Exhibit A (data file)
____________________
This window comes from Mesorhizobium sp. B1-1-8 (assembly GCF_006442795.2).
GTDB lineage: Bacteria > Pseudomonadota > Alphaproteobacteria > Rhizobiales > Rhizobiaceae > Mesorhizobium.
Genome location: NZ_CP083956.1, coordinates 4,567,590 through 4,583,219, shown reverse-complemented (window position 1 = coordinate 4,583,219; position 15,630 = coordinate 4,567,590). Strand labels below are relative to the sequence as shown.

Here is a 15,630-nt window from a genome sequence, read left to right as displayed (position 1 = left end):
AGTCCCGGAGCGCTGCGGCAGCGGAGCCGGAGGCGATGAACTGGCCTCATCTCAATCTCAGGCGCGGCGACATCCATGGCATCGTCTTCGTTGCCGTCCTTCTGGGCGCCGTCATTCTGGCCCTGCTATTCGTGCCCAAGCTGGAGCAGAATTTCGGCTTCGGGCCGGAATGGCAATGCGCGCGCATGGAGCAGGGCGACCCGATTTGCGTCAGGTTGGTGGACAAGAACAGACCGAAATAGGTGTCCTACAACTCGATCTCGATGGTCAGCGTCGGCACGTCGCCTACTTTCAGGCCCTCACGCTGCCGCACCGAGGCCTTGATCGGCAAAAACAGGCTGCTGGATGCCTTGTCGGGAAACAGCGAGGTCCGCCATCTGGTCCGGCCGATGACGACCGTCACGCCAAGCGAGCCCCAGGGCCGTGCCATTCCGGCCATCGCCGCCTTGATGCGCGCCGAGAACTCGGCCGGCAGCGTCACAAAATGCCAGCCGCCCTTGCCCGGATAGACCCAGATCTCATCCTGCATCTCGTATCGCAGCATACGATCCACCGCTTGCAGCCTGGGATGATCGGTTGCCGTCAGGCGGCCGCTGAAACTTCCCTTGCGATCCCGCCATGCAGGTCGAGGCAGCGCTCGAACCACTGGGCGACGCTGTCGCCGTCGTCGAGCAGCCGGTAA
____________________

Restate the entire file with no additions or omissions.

This window comes from Mesorhizobium sp. B1-1-8 (assembly GCF_006442795.2).
GTDB lineage: Bacteria > Pseudomonadota > Alphaproteobacteria > Rhizobiales > Rhizobiaceae > Mesorhizobium.
Genome location: NZ_CP083956.1, coordinates 4,567,590 through 4,583,219, shown reverse-complemented (window position 1 = coordinate 4,583,219; position 15,630 = coordinate 4,567,590). Strand labels below are relative to the sequence as shown.

Here is a 15,630-nt window from a genome sequence, read left to right as displayed (position 1 = left end):
AGTCCCGGAGCGCTGCGGCAGCGGAGCCGGAGGCGATGAACTGGCCTCATCTCAATCTCAGGCGCGGCGACATCCATGGCATCGTCTTCGTTGCCGTCCTTCTGGGCGCCGTCATTCTGGCCCTGCTATTCGTGCCCAAGCTGGAGCAGAATTTCGGCTTCGGGCCGGAATGGCAATGCGCGCGCATGGAGCAGGGCGACCCGATTTGCGTCAGGTTGGTGGACAAGAACAGACCGAAATAGGTGTCCTACAACTCGATCTCGATGGTCAGCGTCGGCACGTCGCCTACTTTCAGGCCCTCACGCTGCCGCACCGAGGCCTTGATCGGCAAAAACAGGCTGCTGGATGCCTTGTCGGGAAACAGCGAGGTCCGCCATCTGGTCCGGCCGATGACGACCGTCACGCCAAGCGAGCCCCAGGGCCGTGCCATTCCGGCCATCGCCGCCTTGATGCGCGCCGAGAACTCGGCCGGCAGCGTCACAAAATGCCAGCCGCCCTTGCCCGGATAGACCCAGATCTCATCCTGCATCTCGTATCGCAGCATACGATCCACCGCTTGCAGCCTGGGATGATCGGTTGCCGTCAGGCGGCCGCTGAAACTTCCCTTGCGATCCCGCCATGCAGGTCGAGGCAGCGCTCGAACCACTGGGCGACGCTGTCGCCGTCGTCGAGCAGCCGGTAA